Russia and Israel: Ominous Prospects

In the mid and long terms, the Jewish state may face new existential threat from Russia

The war in Ukraine has exposed in its entirety the inefficiency of the Russian military machine, extremely bad management and destructive corruption in all echelons of power. What development of the event can be expected in this country, and how will this affect the Jews and Israel?

Russia – exhausted and drained of blood in the war – will probably face two scenarios, as it has happened more than once in the history of this country. The first option is a turmoil (‘smuta’), followed by an even more cruel and despotic regime. The second scenario is a direct transition to even more bloody tyranny. The results will be same.

Russian tsars are forgiven for many things, but not for defeat in a war. Therefore, if events in Ukraine develop as unsuccessfully as they are progressing now, Putin’s days will be numbered, regardless of whether he is left on the throne as a puppet or deposed. Even now, voices can be heard criticizing the current ruler of the Kremlin and demanding tougher and more decisive action.

Against such background, this paradigm will become increasingly realistic. Hence, the first option is “time of troubles” (‘smuta’). This happened three times in Russia. The first time was at the end of the 16th – beginning of the 17th centuries. Smuta began after the fall of the Rurik dynasty, the struggle for power of the boyar aristocracy, poor harvests and exhaustion in the Livonian Wars waged by Ivan the Terrible. The second smuta came at the beginning of the 20th century. The reasons were similar: the fall of the Romanov dynasty, the struggle for power of the ruling elite, economic collapse, and exhaustion in the First World War. The third smuta occurred after the fall of communism in the 90th. At this point, all the same reasons were prevalent as well: defeat in the Cold War, systemic exhaustion, economic and ideological collapse, and the struggle of post-communist elites.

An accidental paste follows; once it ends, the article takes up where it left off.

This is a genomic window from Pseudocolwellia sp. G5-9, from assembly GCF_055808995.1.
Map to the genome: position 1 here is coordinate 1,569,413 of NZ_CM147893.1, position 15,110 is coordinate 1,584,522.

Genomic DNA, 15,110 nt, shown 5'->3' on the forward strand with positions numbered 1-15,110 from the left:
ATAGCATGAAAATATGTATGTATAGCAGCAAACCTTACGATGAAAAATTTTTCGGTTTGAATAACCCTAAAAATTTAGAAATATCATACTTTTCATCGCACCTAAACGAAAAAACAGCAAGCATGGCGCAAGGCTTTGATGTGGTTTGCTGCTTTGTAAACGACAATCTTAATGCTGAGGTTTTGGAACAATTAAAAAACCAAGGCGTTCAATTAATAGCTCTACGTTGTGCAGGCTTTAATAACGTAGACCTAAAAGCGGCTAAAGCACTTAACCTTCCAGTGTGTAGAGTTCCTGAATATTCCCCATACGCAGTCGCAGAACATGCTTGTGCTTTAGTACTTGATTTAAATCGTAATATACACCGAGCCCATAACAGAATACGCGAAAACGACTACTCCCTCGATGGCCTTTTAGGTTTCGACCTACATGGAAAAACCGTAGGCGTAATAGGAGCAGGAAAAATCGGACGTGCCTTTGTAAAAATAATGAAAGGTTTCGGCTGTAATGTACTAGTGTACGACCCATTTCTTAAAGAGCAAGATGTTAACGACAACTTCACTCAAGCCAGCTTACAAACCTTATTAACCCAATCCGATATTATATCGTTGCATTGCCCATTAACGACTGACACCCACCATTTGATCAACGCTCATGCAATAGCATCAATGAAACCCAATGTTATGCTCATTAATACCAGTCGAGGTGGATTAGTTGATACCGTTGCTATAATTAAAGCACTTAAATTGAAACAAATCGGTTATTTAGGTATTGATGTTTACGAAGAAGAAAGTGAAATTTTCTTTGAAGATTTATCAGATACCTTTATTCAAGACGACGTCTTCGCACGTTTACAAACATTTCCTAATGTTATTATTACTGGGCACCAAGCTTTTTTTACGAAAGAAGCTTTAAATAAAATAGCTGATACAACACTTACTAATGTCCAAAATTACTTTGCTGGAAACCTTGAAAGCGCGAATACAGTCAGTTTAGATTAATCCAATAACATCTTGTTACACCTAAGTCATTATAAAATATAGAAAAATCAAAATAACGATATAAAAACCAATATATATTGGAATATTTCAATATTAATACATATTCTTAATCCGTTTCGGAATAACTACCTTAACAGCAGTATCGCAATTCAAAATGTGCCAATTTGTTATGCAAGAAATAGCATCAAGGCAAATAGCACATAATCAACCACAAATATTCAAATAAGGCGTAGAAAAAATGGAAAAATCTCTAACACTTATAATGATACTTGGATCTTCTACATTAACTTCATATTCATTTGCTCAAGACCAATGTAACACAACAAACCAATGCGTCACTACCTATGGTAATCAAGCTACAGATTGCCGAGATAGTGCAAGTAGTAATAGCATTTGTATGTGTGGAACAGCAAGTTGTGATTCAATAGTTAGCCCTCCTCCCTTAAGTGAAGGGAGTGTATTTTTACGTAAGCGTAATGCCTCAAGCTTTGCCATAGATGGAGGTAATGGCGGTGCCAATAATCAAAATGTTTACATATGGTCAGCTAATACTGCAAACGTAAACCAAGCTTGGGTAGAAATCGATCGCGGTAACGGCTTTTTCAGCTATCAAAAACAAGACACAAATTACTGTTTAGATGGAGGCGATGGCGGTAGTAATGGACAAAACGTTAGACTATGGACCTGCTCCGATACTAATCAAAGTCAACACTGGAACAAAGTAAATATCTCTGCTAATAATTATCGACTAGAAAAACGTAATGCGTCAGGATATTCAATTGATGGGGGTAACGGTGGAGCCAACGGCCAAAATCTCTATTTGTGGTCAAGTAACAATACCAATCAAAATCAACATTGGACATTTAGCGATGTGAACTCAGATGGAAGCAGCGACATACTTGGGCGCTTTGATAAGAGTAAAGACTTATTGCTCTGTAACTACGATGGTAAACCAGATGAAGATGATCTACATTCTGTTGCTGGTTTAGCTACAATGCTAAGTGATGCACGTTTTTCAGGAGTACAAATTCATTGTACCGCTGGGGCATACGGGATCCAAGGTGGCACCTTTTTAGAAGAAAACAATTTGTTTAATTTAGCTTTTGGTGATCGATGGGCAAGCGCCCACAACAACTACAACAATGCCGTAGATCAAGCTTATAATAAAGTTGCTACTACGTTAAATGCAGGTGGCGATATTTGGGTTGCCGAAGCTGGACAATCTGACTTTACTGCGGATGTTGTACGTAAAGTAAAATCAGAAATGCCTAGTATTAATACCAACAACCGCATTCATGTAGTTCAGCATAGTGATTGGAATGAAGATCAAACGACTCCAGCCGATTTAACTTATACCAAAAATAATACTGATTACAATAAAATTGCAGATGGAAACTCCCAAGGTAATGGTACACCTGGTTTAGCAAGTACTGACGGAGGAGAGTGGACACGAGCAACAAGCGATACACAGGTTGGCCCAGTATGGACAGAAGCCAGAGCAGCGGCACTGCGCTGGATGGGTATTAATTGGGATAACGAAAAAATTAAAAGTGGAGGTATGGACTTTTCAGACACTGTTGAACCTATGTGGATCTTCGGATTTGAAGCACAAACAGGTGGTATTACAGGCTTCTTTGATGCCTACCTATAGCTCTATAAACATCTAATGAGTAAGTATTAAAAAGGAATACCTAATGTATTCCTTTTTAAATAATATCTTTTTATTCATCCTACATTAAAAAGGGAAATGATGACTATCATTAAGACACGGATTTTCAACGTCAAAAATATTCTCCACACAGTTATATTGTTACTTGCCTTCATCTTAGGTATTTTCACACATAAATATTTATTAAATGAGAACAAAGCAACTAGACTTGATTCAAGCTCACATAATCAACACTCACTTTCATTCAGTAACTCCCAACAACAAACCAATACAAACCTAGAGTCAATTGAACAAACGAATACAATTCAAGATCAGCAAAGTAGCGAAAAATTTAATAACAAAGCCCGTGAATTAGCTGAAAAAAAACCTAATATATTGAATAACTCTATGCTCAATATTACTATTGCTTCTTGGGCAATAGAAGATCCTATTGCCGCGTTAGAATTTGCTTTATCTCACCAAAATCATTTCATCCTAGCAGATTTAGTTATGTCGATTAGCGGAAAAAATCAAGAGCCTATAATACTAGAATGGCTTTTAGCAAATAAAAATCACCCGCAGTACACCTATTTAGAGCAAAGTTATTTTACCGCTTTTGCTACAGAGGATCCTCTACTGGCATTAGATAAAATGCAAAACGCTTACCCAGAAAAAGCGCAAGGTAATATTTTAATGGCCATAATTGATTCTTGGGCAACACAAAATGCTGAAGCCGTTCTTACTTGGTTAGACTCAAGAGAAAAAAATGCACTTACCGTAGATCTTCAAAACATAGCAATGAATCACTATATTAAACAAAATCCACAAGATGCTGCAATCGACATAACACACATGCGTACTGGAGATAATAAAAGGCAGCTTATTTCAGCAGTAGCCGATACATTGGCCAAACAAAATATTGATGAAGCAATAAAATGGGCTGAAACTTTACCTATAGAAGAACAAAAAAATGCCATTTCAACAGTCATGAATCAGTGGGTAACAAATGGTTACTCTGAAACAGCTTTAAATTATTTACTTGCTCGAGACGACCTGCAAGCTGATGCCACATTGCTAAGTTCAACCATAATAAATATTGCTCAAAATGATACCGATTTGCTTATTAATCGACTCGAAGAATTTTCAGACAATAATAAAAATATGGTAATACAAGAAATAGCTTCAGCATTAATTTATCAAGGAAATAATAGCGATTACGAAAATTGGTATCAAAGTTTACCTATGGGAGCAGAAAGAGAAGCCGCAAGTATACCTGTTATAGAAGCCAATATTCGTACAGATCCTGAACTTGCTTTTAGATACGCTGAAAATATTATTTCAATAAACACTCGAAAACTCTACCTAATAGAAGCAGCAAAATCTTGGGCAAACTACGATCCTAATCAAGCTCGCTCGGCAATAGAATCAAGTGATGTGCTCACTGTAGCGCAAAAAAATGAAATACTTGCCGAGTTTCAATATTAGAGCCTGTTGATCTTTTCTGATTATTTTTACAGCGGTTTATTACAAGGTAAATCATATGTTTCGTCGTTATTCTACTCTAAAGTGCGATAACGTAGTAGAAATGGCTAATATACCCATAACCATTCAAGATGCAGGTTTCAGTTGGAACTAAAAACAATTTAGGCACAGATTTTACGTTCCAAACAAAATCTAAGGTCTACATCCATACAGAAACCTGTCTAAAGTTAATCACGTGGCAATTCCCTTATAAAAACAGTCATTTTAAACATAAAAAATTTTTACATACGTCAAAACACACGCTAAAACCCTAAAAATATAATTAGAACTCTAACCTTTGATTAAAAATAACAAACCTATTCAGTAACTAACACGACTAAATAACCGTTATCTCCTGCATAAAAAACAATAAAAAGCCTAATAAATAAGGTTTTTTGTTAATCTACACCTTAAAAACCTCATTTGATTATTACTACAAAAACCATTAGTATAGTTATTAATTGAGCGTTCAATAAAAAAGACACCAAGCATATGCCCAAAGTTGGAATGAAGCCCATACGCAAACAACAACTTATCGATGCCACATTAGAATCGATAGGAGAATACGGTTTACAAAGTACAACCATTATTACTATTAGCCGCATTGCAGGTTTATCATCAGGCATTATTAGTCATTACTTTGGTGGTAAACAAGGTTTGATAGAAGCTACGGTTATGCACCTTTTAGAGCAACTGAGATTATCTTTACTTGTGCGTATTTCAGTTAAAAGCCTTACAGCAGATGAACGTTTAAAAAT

The current situation is remarkably similar. The weakening of Putin, the struggle for his legacy and the bloody grueling war in Ukraine, coupled with Western sanctions, could lead to a long period of anarchy and unrest across the country. Again, fourth smuta will inevitably result in a new kind of an extreme nationalist-leaning dictatorship

This will have two significant consequences for the whole world and for Israel in particular. In a weakened and turmoil-ridden Russia, the smoldering religious radicalism of the Muslims of the Caucasus and the Volga region will unavoidably intensify. Chechnya can become de facto and even de jure an independent “emirate.” Having acquired significant combat experience in Ukraine, Chechen fighters can become the backbone of the army of such “emirate”. It is quite possible that the idea of separation from Russia will become relevant in Muslim Tatarstan and Bashkortostan, where Muslim Brotherhood and Salafis have significant influence. Few people know, but Tatarstan adopted a declaration of state sovereignty on August 30, 1990, and this attempt is unlikely to be the last.

In Crimea – cut off from the weakened Russia and Ukraine, with the active support from Turkey, an attempt may be made to revive the Crimean Khanate. Nature does not tolerate emptiness, and Erdogan and his media do not hide such aspirations. The strengthening of Islamist Turkey and the creation of aggressive “emirates”, like the Chechen one, poses a considerable danger to the Jewish state.